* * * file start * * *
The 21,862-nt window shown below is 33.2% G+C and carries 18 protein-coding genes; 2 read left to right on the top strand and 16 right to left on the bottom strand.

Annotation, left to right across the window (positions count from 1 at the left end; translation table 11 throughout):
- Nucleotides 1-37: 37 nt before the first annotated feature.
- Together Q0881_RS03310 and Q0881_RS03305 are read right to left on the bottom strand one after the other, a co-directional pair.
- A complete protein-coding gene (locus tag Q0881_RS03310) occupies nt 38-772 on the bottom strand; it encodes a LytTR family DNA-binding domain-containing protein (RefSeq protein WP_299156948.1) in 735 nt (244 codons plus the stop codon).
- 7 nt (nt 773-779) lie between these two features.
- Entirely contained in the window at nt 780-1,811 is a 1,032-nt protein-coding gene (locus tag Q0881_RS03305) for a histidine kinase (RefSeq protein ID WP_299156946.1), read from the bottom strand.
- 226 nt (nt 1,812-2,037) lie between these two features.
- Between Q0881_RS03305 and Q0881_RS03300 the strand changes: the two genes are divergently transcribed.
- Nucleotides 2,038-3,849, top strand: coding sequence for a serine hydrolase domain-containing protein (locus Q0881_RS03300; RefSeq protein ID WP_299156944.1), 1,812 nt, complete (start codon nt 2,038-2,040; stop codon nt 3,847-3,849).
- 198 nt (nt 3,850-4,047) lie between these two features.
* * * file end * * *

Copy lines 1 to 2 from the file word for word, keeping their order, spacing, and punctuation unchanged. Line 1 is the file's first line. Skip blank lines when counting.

The 21,862-nt window shown below is 33.2% G+C and carries 18 protein-coding genes; 2 read left to right on the top strand and 16 right to left on the bottom strand.

Annotation, left to right across the window (positions count from 1 at the left end; translation table 11 throughout):